Diaphragmatic paralysis after surgery in a patient with scimitar syndrome: A case report
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Department of Anesthesiology and Reanimation, Kartal Kosuyolu Heart Training and Education Hospital, Istanbul, Turkey
Ömer Faruk Şavluk   

Kartal Kosuyolu Education and Research Hospital, Kartal, Istanbul, Turkey. Tel.: +90 5056877440.
Submission date: 2014-09-21
Acceptance date: 2015-04-29
Online publication date: 2015-08-07
Publication date: 2020-03-26
Pol. Ann. Med. 2015;22(2):129–131
Scimitar syndrome is a complex congenital disorder affecting the right lung. Diaphragma paralysis is one of the important causes of morbidity and mortality in congenital heart surgery especially under 2 years of age in pediatric cardiac surgery. Phrenic nerve injury is a complication which occurs after cardiothoracic surgery and causes increased morbidity and mortality by leading diaphragmatic paralysis.

We present this rare pulmonary anomaly case of the patient who remained connected for a long time to respiratory equipment as a result of phrenic nerve palsy which developed and was eventually discharged with healing.

Case study:
A 6 months of age and 4.5 kg infant was admitted because of recurrent lung infections. It has been seen in posteroanterior chest X-ray and chest tomography that the right lung was hypoplasic and the heart was displaced to the right side of the body. The decision of surgery was taken for the patient who was discussed in the Council. The patient was extubated on 14th postoperative day. Paradoxical diaphragmatic movement was detected as the results of the examination of the patient and fluoroscopy. The patient was discharged from the intensive care unit on 49th postoperative day.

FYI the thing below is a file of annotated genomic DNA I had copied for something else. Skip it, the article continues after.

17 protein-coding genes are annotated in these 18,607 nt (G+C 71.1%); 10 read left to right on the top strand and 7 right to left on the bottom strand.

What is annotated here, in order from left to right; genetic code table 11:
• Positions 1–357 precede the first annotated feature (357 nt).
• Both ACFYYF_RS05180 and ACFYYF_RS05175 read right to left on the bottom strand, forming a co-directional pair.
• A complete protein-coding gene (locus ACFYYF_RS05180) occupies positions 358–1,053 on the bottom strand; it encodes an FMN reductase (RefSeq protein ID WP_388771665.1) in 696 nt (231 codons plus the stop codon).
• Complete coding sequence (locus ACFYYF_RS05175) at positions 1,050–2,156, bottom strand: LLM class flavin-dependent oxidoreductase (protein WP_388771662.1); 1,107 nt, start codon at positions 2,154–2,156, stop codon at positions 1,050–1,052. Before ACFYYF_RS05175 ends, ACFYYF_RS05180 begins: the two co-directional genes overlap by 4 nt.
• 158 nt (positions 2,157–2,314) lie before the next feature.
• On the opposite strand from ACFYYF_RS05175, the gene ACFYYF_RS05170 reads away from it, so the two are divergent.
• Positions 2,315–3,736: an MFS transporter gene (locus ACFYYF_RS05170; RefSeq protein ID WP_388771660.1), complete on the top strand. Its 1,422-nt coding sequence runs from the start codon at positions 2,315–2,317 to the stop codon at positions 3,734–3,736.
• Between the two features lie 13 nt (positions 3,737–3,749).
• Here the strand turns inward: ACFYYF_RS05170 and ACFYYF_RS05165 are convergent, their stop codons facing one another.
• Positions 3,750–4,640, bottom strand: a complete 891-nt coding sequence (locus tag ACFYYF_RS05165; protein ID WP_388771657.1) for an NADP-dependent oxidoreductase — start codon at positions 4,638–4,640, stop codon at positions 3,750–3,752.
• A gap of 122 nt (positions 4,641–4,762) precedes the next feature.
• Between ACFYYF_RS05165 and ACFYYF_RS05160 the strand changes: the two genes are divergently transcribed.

Results and discussion:
If the cases require mechanical respiratory support after congenital heart surgery despite intra-cardiac full correction is done and if there was no problem in cardiac function, the paralysis of the diaphragm should be considered. The difference in the recovery time of the phrenic nerve and diaphragm function is thought to be related to the degree of the phrenic nerve injury.

Decrease in action potential amplitude and/or delay or non-response in phrenic nerve latency suggesting or supporting the phrenic nerve lesion are observed in infants and young children mostly in the early period after cardiac surgery. However, this situation is temporary and good care during this period provides restoring the patient's health.

Conflict of interest.
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